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Genetic Freedom – C.C.P., Scenarios about Europe, GFZK, Leipzig (DE), 2011

Europe is a frayed construction, whose contours have changed again and again over the course of the centuries – a projection surface for controversial values and moral concepts, for promises just as much as for failures. Nonetheless, it embodies the utopia of a community that not only allows for heterogeneity, but understands it as a quality.

The series of exhibitions ‘Scenarios about Europe’, in three parts, focuses on questions of a possible European community and what would actually be required to determine it, as an EU with a purely pragmatic approach does not provide its citizens with sufficient opportunities for cultural identification.


Koen Vanmechelen

In this installation Vanmechelen presents the original Red Junglefowl in a huge cage. It is the original or proto-ʻchickenʼ from which all domestic chickens are descended. This species of Junglefowl has been living for aeons at the edge of the forest. More than 8.000 years ago it left the sanctuary of the Asian jungles and became domesticated. The genes of this species determine the many existing chicken species all over the world.

But there is more: the domesticated cousins of the Red Jungle Fowl travelled the world and were substantially transformed by doing that. The domesticated chicken became less active and social, less aggressive and likely to go looking for foreign food sources. Humans have spurred the evolution of chickens from wild ancestors to domesticated birds specialized for meat production and egg laying. The phenotype of the animal was changed dramatically and it became the most important and costeffective source of animal protein worldwide. While the Red Jungle Fowl became an endangered species.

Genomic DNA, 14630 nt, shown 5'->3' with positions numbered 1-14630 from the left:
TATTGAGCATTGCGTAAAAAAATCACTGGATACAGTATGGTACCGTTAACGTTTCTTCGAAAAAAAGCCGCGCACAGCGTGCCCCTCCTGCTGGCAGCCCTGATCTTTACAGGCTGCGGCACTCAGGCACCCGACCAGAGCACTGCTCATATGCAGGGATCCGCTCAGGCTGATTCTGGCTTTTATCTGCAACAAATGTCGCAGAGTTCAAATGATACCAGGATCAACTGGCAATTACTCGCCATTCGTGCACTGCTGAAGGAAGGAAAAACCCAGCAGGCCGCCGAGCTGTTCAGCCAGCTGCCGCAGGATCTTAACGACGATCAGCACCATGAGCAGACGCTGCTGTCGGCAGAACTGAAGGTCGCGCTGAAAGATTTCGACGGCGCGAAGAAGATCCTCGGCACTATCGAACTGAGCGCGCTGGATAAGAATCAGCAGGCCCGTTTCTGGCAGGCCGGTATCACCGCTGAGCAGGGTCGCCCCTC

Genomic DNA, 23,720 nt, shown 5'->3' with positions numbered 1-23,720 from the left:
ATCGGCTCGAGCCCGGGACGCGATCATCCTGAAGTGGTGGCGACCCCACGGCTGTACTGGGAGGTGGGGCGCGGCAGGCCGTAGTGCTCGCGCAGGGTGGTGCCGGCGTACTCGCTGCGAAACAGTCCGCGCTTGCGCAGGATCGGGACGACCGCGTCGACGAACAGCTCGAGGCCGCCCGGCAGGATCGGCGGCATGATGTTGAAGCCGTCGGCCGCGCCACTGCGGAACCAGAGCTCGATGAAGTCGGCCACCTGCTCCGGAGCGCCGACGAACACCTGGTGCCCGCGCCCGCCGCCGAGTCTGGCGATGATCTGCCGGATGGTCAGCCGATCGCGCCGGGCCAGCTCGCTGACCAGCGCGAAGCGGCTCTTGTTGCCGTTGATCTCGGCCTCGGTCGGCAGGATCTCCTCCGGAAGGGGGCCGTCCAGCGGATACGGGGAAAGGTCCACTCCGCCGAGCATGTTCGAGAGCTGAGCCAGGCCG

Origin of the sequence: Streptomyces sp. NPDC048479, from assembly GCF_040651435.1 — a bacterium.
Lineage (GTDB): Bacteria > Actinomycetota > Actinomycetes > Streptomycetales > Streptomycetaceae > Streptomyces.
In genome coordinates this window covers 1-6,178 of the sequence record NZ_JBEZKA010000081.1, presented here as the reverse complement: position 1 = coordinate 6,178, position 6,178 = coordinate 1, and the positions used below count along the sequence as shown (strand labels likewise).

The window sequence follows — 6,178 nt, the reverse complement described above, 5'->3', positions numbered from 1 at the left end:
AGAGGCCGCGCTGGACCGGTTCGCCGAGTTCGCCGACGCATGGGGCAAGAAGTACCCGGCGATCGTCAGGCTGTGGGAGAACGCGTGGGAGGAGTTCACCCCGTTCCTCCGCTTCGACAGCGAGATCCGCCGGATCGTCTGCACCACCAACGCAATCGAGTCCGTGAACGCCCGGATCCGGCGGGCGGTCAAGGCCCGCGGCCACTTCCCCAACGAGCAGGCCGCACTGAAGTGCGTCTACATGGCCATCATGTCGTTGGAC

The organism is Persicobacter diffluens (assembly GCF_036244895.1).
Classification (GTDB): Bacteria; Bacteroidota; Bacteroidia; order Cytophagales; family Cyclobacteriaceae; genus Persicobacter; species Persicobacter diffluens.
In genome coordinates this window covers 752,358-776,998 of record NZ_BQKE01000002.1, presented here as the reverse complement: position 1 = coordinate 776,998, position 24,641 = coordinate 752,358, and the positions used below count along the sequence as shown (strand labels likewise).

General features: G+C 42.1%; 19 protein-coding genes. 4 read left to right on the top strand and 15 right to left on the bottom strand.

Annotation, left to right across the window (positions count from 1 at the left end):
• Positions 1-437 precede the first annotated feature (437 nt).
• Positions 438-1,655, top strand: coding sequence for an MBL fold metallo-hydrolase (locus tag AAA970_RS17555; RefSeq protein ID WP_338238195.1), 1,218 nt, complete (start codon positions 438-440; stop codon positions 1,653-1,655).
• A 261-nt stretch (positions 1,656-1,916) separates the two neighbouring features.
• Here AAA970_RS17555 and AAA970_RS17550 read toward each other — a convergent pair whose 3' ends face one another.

In ʻGenetic Freedomʼ, a camera obscura into the past, the species is caged(protected) and is living in his ʻnatural surroundingʼ as opposed to the culturallandscape of the park, the man-sculpted world its children are residing in. As suchthis ʻur-animalʼ makes the connection from the inside to the outside. Is the RedJungle fowl a genetic cul-de-sac? Do we need to keep it in reservations, zoos and ourmemory as living proof of evolution? Must we save its genetic material for the future,or do we let nature take its course? Manipulation by homo sapiens transformed it intothe successful genetic bundle of genes it is. But without the initial mutation, thaturged it out of the jungle into the world, this would not have happened.Mutation is as important as manipulation, maybe more so.

The same principle applies to culture: without the manipulation of discoveries made by ancient Asian societies, the West would not have achieved what it has today. But it is the initial Asian cultural mutation that was fundamental and crucial. As species do, cultures shape each other.

The rest of the installation shows the essence of Koen Vanmechelenʼ s epic artistic quest in the ʻinsideʼ. The wall presents the results of 14 ʻcrossingsʼ or the interbreeding of different national chicken species. ʻIlluminatedʼ as they are by a string of breeding lamps. They direct the gaze of the visitor to a side wall, where an egg is visibly breaking. Manipulation never is without risks. The egg hides a mysterious entity, whose essence is still hidden for us. Possibly positive, but maybe destructive. Genes never listen. Its freedom can mean rapture or capture.

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